ONE Friday afternoon 10 years ago, a tornado ripped through the tiny village of Dunoon, leaving a trail of destruction and devastation in its wake.
Nobody was injured during the 10 minute tornado but it managed to demolish a church, parts of a school, two homes, and cause severe damage to 20 homes.
An iron sheet was also hurdled into the active power lines of the electrical sub-station, leaving the town in darkness.
Stuart Cheater, who lives five kilometres out of town, was taking his kids to a birthday party when the tornado hit.
"My daughter was sitting in the back seat of the car and she says to me 'that's one of those things that goes round and round'," Mr Cheater said.
"By the time I got to the birthday party they were like did you hear what's happened in Dunoon?"
"We had one daughter in after school care at the time... they were normally in the block that was smashed but the principal called to put them up in the main building."
But when they tried to get to their daughter they were blocked off in both directions from fallen trees and power lines, a terrifying experience.
Classrooms exploded while school supplies and furniture were hurled across 30 metres.
The Dunoon Sports Clubhouse was built in 2003 but was left a shell after the storm hit.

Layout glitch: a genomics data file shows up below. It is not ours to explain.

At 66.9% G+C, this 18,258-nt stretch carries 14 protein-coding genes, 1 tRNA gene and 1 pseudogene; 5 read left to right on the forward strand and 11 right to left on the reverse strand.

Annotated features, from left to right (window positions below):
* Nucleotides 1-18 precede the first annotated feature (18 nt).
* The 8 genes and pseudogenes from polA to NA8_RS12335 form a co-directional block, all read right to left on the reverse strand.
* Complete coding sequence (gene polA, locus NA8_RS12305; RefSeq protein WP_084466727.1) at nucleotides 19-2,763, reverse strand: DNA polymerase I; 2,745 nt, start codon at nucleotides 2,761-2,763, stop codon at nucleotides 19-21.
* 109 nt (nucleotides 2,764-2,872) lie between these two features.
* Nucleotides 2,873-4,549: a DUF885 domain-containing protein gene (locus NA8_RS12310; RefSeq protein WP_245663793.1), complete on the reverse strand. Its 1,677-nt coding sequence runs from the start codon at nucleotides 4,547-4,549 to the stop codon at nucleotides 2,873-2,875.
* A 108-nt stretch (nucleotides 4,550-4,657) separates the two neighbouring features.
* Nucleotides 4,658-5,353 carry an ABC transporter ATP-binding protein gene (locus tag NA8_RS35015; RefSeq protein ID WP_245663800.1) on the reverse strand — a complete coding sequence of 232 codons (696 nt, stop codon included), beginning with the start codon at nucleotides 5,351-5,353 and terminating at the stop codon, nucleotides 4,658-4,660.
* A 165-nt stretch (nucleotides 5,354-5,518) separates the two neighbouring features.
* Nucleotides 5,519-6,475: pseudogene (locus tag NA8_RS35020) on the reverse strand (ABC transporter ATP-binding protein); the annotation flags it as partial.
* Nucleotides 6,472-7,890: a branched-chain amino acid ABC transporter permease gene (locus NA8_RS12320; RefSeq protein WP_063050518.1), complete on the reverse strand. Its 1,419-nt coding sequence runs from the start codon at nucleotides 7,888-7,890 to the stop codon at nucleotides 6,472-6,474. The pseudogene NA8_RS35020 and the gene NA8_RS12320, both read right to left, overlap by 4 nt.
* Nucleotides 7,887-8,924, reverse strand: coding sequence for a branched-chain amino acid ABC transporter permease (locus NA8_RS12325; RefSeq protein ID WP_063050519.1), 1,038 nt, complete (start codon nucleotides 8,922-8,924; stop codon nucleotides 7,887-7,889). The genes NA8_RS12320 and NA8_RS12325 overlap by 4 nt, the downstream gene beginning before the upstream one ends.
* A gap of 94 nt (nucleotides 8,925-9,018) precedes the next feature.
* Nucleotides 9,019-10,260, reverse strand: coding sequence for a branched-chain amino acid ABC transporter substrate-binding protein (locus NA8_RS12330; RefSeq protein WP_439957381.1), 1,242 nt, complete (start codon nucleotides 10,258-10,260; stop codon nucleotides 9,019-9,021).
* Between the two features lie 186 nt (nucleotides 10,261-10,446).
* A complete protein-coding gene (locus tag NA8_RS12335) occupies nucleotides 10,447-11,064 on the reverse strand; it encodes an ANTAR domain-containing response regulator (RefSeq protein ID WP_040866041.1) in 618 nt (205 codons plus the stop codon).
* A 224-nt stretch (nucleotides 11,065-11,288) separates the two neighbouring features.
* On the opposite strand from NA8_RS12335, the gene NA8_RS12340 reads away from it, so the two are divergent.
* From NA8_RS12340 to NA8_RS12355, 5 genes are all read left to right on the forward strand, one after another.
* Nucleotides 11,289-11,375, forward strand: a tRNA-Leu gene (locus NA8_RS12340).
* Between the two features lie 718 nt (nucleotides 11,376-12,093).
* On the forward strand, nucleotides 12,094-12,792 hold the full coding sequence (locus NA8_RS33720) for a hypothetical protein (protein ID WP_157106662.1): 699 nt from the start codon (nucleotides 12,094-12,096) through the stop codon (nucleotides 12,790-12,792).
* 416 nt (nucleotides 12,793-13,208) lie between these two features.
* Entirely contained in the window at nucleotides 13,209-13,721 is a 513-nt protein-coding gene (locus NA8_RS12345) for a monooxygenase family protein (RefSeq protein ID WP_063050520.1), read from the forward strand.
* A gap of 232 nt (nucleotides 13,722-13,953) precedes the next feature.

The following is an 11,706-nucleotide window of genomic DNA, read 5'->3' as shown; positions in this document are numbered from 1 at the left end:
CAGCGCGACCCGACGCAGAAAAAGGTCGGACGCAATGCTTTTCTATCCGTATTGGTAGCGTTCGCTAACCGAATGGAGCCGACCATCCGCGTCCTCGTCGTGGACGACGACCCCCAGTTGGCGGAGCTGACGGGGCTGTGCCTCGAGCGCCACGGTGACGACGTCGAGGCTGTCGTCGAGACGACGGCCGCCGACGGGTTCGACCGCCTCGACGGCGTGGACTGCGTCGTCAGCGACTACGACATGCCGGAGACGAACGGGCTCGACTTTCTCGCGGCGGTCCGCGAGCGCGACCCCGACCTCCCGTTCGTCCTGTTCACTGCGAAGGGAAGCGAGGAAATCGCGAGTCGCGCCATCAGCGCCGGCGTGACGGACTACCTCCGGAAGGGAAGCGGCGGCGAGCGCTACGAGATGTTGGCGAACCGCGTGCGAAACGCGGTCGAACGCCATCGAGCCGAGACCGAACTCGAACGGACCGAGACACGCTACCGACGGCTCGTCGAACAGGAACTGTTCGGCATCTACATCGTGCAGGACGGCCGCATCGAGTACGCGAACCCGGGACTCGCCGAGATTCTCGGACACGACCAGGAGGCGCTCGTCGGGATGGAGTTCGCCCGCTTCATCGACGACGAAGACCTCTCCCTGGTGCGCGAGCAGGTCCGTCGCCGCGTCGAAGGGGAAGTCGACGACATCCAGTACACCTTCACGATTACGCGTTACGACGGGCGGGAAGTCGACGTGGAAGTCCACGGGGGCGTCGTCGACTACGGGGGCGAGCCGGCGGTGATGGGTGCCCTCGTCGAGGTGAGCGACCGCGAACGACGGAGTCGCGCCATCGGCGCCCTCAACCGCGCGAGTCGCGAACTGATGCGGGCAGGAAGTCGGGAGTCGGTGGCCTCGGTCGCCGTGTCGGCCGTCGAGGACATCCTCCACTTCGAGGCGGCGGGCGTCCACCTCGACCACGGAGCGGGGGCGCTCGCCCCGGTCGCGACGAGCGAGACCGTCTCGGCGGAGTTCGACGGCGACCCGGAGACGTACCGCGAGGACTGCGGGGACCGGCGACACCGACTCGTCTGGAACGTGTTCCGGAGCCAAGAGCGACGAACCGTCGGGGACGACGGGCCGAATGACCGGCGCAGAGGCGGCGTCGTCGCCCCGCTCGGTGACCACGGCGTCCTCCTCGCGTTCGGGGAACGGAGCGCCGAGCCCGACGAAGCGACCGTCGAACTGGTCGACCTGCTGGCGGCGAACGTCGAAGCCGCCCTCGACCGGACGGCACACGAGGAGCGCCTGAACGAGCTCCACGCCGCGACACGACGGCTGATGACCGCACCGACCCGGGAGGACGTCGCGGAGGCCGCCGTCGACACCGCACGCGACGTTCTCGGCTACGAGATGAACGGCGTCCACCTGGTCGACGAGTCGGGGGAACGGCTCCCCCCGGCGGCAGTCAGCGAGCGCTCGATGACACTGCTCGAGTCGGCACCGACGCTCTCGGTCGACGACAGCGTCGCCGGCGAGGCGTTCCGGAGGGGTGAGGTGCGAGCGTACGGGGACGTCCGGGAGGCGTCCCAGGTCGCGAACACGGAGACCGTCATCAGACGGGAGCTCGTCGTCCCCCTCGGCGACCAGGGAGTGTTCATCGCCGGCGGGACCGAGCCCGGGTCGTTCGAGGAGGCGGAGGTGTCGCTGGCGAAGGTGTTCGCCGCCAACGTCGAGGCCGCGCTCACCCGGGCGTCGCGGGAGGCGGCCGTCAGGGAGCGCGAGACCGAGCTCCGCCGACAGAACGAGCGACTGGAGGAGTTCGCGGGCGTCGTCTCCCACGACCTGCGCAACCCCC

Dunoon resident Warren Baker remembers it well.
"A piece of it speared into the backyard. There was four of us trying to get it out of the ground but we couldn't, we just cut it off," he said.
"A mate and I were watching it from the veranda and said 'we had better go inside this is getting really close', so we were watching through this big window inside and I was like 'hang on this is probably not a good spot either' and then the windows started going in and out."
Down the road, the church was destroyed for the second time.
St Matthew's Anglican Church's double brick walls were splayed outwards, the roof was barely held in place by its remaining pillars, while bibles remained untouched on the pews.
Church Civil Celebrant Georgina Murray said the altar was left in "shreds" and the remains of the church had to be demolished within two days due to the danger it presented.
"Bear in mind this is the third building on that site - the other one (a wooden church) was blown off its stumps in 1954," Ms Murray said.
"It was rebuilt as a brick church, the one that blew down.
"The building we have now is structurally very sound, I don't think it will be blown down again."
Astonishingly enough, homes opposite stood untouched.
Dunoon resident Andy Parks, who was a Northern Star journalist at the time, said he was getting cryptic messages that something bad had happened.
He drove out there to see what had happened, worried about his daughter and heavily pregnant wife who were there.
"I was there an hour or two after it happened and you just walked down the street and thought 'oh my god'," he said.
"The next day was like a war zone in that everyone was out on the street cleaning up."